SAN FRANCISCO (CBS/AP) -- After weeks of speculation, anticipation and a dose of hype, Apple, Inc. unveiled the newest version of its wildly popular smartphone at an event in San Francisco Wednesday.
Apple marketing head Phil Schiller, who introduced the new iPhone 5 at Yerba Buena Center for the Arts Theater, said the new phone is made entirely of glass and aluminum. Schiller called it the thinnest and lightest iPhone yet, at 7.6 millimeters (0.3 inch) thick and weighing 122 grams (4.3 ounces). It's 18 percent thinner than the iPhone 4S and 20 percent lighter. It also has a bigger screen, measuring 4 inches diagonally.
The device is capable of working with fourth-generation, or 4G, cellular networks, something Samsung's Galaxy S III and many other iPhone rivals already do.
AT&T announced Wednesday it would begin selling the iPhone 5 on September 21. Customers would be able to pre-order beginning September 14.
Apple also plans to update its phone software and will ditch Google Inc.'s mapping service for its own. The two have become rivals as Google promotes phones running its Android
In anticipation, several gadget makers refreshed their lineups last week, hoping to beat Apple on the buzz. Nokia Corp. and Google Inc.'s Motorola Mobility division announced five new smartphones between them, while Amazon.com Inc. updated its Kindle Fire tablet computer and announced new stand-alone e-reader models.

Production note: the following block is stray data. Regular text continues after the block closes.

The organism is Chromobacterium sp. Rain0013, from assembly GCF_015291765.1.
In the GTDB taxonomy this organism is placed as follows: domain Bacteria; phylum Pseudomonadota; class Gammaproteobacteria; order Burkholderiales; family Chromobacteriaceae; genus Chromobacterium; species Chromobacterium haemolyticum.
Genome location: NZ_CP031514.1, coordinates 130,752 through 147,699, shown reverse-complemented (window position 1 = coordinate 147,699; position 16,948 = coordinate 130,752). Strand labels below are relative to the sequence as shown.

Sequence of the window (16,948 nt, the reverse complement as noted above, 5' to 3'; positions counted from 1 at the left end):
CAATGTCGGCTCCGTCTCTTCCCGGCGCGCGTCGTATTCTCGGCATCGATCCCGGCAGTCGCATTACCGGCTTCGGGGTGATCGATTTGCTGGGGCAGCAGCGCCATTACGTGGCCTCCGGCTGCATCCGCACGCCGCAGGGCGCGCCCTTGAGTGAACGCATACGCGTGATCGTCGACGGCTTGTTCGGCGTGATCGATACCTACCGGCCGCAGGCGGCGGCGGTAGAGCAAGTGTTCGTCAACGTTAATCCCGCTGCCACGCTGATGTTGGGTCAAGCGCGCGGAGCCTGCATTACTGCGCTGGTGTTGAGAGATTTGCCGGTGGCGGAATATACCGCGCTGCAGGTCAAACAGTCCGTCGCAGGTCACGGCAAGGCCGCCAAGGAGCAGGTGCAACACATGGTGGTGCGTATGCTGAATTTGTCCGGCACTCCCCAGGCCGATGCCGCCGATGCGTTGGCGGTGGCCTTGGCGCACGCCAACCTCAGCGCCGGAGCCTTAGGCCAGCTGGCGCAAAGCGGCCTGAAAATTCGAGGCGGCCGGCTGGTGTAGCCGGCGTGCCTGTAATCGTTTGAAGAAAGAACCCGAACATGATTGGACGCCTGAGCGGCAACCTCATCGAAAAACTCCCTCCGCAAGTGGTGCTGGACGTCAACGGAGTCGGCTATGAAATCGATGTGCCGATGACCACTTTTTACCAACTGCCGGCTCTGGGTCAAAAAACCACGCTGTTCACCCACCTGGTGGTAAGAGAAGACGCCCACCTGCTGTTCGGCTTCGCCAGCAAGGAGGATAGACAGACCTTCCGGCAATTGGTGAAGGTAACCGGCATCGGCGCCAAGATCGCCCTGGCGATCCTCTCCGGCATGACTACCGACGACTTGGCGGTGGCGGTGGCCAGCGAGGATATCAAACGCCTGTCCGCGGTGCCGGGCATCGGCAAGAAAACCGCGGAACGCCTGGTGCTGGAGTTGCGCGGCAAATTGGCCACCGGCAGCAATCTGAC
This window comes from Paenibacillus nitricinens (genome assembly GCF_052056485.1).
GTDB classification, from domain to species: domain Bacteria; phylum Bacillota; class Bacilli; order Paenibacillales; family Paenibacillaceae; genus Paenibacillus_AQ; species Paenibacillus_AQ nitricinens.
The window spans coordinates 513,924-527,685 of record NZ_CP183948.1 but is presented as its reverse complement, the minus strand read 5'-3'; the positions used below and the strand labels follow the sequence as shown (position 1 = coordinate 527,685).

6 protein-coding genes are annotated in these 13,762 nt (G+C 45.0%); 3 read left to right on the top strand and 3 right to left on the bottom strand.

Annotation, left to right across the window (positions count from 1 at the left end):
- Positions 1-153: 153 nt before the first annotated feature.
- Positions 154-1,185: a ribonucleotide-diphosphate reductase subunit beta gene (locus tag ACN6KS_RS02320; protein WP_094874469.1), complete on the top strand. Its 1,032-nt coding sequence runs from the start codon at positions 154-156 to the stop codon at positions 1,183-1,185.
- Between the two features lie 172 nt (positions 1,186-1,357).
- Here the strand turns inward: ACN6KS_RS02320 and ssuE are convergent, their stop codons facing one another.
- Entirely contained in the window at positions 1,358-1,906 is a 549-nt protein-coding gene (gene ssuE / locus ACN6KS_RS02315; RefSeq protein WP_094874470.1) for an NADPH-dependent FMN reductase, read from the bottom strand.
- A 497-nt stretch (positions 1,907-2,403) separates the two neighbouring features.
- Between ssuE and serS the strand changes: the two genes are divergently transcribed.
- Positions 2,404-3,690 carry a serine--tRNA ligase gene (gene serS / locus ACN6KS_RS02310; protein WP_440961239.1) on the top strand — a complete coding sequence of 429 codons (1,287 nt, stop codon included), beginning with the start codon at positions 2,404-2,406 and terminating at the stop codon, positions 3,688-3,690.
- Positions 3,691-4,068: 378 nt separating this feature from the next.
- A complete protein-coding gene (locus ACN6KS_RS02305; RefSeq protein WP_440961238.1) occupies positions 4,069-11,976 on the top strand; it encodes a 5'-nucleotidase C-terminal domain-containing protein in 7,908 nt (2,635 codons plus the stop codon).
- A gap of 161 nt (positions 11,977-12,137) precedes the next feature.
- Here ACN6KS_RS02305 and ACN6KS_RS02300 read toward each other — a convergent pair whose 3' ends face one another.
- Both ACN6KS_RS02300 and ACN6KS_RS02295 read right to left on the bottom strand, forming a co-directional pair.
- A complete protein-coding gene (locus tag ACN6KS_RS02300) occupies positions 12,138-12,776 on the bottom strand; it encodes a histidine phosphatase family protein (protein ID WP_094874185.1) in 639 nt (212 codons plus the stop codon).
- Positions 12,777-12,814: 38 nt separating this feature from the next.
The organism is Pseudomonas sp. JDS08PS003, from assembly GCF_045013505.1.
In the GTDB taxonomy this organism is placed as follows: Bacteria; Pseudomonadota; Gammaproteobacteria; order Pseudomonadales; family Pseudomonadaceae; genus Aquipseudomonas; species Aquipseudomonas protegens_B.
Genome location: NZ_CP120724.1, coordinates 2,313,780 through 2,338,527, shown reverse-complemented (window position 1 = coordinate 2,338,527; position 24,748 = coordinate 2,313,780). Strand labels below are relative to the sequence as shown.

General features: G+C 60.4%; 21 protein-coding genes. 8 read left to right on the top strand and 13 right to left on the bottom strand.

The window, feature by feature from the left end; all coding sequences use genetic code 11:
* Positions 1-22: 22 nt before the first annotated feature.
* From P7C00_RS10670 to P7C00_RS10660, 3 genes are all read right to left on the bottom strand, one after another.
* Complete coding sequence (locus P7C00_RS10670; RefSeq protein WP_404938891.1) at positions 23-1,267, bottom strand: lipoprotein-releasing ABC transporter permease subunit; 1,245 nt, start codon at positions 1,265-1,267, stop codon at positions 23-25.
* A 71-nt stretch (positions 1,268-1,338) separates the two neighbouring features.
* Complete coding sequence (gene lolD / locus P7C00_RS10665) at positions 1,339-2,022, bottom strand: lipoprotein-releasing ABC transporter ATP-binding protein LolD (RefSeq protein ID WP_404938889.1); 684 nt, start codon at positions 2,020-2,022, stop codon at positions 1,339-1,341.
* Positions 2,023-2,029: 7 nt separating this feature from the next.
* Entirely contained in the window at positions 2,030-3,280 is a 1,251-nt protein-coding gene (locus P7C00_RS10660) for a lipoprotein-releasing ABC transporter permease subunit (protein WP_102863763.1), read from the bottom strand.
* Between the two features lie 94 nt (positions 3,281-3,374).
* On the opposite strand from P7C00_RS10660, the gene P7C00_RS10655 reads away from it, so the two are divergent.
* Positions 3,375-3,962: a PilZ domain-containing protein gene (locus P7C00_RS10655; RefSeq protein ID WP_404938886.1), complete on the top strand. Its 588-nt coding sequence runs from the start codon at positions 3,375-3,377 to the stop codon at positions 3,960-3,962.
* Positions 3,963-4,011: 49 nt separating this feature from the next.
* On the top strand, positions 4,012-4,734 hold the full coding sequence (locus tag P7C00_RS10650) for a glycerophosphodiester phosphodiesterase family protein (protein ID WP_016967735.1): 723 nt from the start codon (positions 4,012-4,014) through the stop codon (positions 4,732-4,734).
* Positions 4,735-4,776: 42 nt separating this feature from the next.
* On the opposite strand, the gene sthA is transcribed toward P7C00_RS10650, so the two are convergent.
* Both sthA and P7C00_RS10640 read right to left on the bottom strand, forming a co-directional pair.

KCBS Technology Analyst Larry Magid on iPhone 5 Features:
In a related development, Google said Tuesday that it is releasing a new YouTube app for the iPhone and the iPad. The changes come amid the expiration of a five-year licensing agreement that had established YouTube as one of the built-in applications in Apple's mobile devices.
KCBS' Matt Bigler Reports:
Sales of Apple's iPhones are still strong, though the company lost the lead in smartphones to Samsung this year. Samsung Electronics Co. benefited from having its Galaxy S III out in the U.S. in June, while Apple was still selling an iPhone model it released last October. A new iPhone will allow Apple to recapture the attention and the revenue.
In China, the company that manufactures Apple's iPhones responded to an accusation that vocational students are forced to work in its Chinese factories by saying its agreement with their schools allows them to leave.
China Labor Watch, a Hong Kong group, this week said some students wanted to leave Foxconn factories but were compelled by their schools to stay. Its report cited employees of Foxconn Technology Group.
Foxconn said Wednesday it accepts vocational students as interns and its agreement with their schools says they are free to leave at any time.
It said an auditor hired by Apple that examined Foxconn early this year "confirmed that there was no evidence to indicate that any of the interns were pressured to participate in or to continue to participate in any internship program."
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